Black Lives Matter
Last week I did not post on this blog, and limited my interactions on social media. It felt so frivolous and secondary to discuss and share things like vintage, interiors, fashion and flowers, when people of colour are literally fighting for their lives as the black lives matter movement is able to come to a head. As many Australians attended protests and demonstrations on the weekend, I thought deeply about how I can be a better ally in the Black Lives Matter movement.
I believe that black and brown lives matter everywhere. There is no excuse to think any differently. The rampant racism that exists in western culture is not OK. It is our ancestor's fault that the world currently functions like this, and it up to us to rectify it. The silence I have witnessed over the last fortnight from various powerful white people I know and follow is astonishing. I say if you have any privilege, persuasion or following you must use it for good and to better the lives of other people who have not been afforded the same luxuries of us white people.
This does not mean you need to change who you are or what you’re into. The question I’ve posed to myself is not to alter the content I put out into the world in order to follow a trend, but rather to find ways to follow and express the things I am passionate about whilst embracing and referencing a more diverse group of people who deserve as much space as anyone else. It is far from a hard task and I will acknowledge now that I have not made enough of an effort to do this previously.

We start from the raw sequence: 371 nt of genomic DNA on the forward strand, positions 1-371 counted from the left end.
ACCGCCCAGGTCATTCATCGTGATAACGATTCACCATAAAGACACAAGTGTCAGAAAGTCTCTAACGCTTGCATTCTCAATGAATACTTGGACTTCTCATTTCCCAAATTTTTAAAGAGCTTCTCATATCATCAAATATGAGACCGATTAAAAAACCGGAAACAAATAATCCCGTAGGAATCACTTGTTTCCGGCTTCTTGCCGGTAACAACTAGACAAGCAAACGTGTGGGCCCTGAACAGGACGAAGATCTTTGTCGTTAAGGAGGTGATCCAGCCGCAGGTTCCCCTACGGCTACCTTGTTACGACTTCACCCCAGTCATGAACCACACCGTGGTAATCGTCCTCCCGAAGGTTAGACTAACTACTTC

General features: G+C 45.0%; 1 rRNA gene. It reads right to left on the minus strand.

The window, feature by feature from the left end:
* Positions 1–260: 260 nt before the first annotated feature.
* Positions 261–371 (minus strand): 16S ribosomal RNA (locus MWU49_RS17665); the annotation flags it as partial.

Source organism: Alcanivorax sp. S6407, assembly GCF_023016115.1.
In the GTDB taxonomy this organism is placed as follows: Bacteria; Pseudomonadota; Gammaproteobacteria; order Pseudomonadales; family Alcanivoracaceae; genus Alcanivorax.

I remember doing a fashion PR internship in London and at the time I was taken aback by my colleagues in the Marketing department, a few of whom were women of colour themselves, on how they didn’t seem to do anything to select models who represented a more diverse range of people when they had the power to do so. All of the models in the campaigns that the brand was putting out at the time resembled one very obvious type of beauty (and also the type of women that the CEO of that company wanted to shag). It seemed crazy to me but made me realise that the consumers really are who drives content. So let’s ask for more. Beyond that we must question our core beliefs and values. We can change the way we think and act. We get to choose what we do next.